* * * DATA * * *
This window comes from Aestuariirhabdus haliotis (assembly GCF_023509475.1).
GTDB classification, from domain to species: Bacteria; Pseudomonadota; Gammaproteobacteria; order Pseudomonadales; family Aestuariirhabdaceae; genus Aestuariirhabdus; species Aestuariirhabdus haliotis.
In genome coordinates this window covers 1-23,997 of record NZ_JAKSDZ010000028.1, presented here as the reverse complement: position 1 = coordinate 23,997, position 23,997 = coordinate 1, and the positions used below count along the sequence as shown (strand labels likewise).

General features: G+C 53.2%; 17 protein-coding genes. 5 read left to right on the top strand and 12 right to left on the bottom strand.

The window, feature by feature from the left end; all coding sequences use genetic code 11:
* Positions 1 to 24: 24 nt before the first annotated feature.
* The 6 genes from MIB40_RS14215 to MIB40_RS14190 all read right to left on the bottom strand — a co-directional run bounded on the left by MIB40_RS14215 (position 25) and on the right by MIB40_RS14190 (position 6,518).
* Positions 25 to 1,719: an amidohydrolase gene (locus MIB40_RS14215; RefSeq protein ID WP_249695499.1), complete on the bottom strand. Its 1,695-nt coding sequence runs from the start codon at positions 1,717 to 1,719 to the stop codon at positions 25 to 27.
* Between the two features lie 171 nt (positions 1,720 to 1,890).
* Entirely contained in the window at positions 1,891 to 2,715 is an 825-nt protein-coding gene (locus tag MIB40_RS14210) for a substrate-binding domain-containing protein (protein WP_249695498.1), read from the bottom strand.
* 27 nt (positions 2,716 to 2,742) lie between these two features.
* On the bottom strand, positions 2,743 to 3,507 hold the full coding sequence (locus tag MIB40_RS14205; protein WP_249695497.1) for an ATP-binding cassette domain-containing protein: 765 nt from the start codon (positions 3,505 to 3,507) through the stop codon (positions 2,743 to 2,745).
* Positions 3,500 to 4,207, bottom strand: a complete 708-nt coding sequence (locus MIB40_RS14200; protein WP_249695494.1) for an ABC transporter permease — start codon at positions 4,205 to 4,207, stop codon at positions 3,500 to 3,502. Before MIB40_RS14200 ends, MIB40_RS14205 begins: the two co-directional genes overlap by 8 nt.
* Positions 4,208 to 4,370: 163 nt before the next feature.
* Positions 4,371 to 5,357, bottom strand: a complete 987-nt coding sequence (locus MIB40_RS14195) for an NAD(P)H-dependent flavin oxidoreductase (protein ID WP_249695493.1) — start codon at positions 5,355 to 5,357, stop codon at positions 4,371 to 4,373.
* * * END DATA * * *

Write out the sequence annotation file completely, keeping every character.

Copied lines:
This window comes from Aestuariirhabdus haliotis (assembly GCF_023509475.1).
GTDB classification, from domain to species: Bacteria; Pseudomonadota; Gammaproteobacteria; order Pseudomonadales; family Aestuariirhabdaceae; genus Aestuariirhabdus; species Aestuariirhabdus haliotis.
In genome coordinates this window covers 1-23,997 of record NZ_JAKSDZ010000028.1, presented here as the reverse complement: position 1 = coordinate 23,997, position 23,997 = coordinate 1, and the positions used below count along the sequence as shown (strand labels likewise).

General features: G+C 53.2%; 17 protein-coding genes. 5 read left to right on the top strand and 12 right to left on the bottom strand.

The window, feature by feature from the left end; all coding sequences use genetic code 11:
* Positions 1 to 24: 24 nt before the first annotated feature.
* The 6 genes from MIB40_RS14215 to MIB40_RS14190 all read right to left on the bottom strand — a co-directional run bounded on the left by MIB40_RS14215 (position 25) and on the right by MIB40_RS14190 (position 6,518).
* Positions 25 to 1,719: an amidohydrolase gene (locus MIB40_RS14215; RefSeq protein ID WP_249695499.1), complete on the bottom strand. Its 1,695-nt coding sequence runs from the start codon at positions 1,717 to 1,719 to the stop codon at positions 25 to 27.
* Between the two features lie 171 nt (positions 1,720 to 1,890).
* Entirely contained in the window at positions 1,891 to 2,715 is an 825-nt protein-coding gene (locus tag MIB40_RS14210) for a substrate-binding domain-containing protein (protein WP_249695498.1), read from the bottom strand.
* 27 nt (positions 2,716 to 2,742) lie between these two features.
* On the bottom strand, positions 2,743 to 3,507 hold the full coding sequence (locus tag MIB40_RS14205; protein WP_249695497.1) for an ATP-binding cassette domain-containing protein: 765 nt from the start codon (positions 3,505 to 3,507) through the stop codon (positions 2,743 to 2,745).
* Positions 3,500 to 4,207, bottom strand: a complete 708-nt coding sequence (locus MIB40_RS14200; protein WP_249695494.1) for an ABC transporter permease — start codon at positions 4,205 to 4,207, stop codon at positions 3,500 to 3,502. Before MIB40_RS14200 ends, MIB40_RS14205 begins: the two co-directional genes overlap by 8 nt.
* Positions 4,208 to 4,370: 163 nt before the next feature.
* Positions 4,371 to 5,357, bottom strand: a complete 987-nt coding sequence (locus MIB40_RS14195) for an NAD(P)H-dependent flavin oxidoreductase (protein ID WP_249695493.1) — start codon at positions 5,355 to 5,357, stop codon at positions 4,371 to 4,373.